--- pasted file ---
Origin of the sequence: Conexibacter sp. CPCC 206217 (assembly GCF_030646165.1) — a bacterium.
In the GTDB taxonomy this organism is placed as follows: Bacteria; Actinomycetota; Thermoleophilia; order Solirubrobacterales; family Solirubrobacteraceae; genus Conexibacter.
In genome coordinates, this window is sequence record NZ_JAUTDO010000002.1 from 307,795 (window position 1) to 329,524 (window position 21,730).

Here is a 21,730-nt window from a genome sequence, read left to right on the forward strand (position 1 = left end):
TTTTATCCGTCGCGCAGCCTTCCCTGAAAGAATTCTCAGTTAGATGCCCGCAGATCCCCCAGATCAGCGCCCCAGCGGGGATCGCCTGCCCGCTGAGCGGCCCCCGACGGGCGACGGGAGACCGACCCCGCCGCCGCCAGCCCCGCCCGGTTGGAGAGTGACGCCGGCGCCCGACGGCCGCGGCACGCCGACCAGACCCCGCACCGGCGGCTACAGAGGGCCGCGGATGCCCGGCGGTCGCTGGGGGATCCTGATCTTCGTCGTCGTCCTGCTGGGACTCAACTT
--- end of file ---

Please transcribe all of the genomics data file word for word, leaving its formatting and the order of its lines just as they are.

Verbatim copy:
Origin of the sequence: Conexibacter sp. CPCC 206217 (assembly GCF_030646165.1) — a bacterium.
In the GTDB taxonomy this organism is placed as follows: Bacteria; Actinomycetota; Thermoleophilia; order Solirubrobacterales; family Solirubrobacteraceae; genus Conexibacter.
In genome coordinates, this window is sequence record NZ_JAUTDO010000002.1 from 307,795 (window position 1) to 329,524 (window position 21,730).

Here is a 21,730-nt window from a genome sequence, read left to right on the forward strand (position 1 = left end):
TTTTATCCGTCGCGCAGCCTTCCCTGAAAGAATTCTCAGTTAGATGCCCGCAGATCCCCCAGATCAGCGCCCCAGCGGGGATCGCCTGCCCGCTGAGCGGCCCCCGACGGGCGACGGGAGACCGACCCCGCCGCCGCCAGCCCCGCCCGGTTGGAGAGTGACGCCGGCGCCCGACGGCCGCGGCACGCCGACCAGACCCCGCACCGGCGGCTACAGAGGGCCGCGGATGCCCGGCGGTCGCTGGGGGATCCTGATCTTCGTCGTCGTCCTGCTGGGACTCAACTT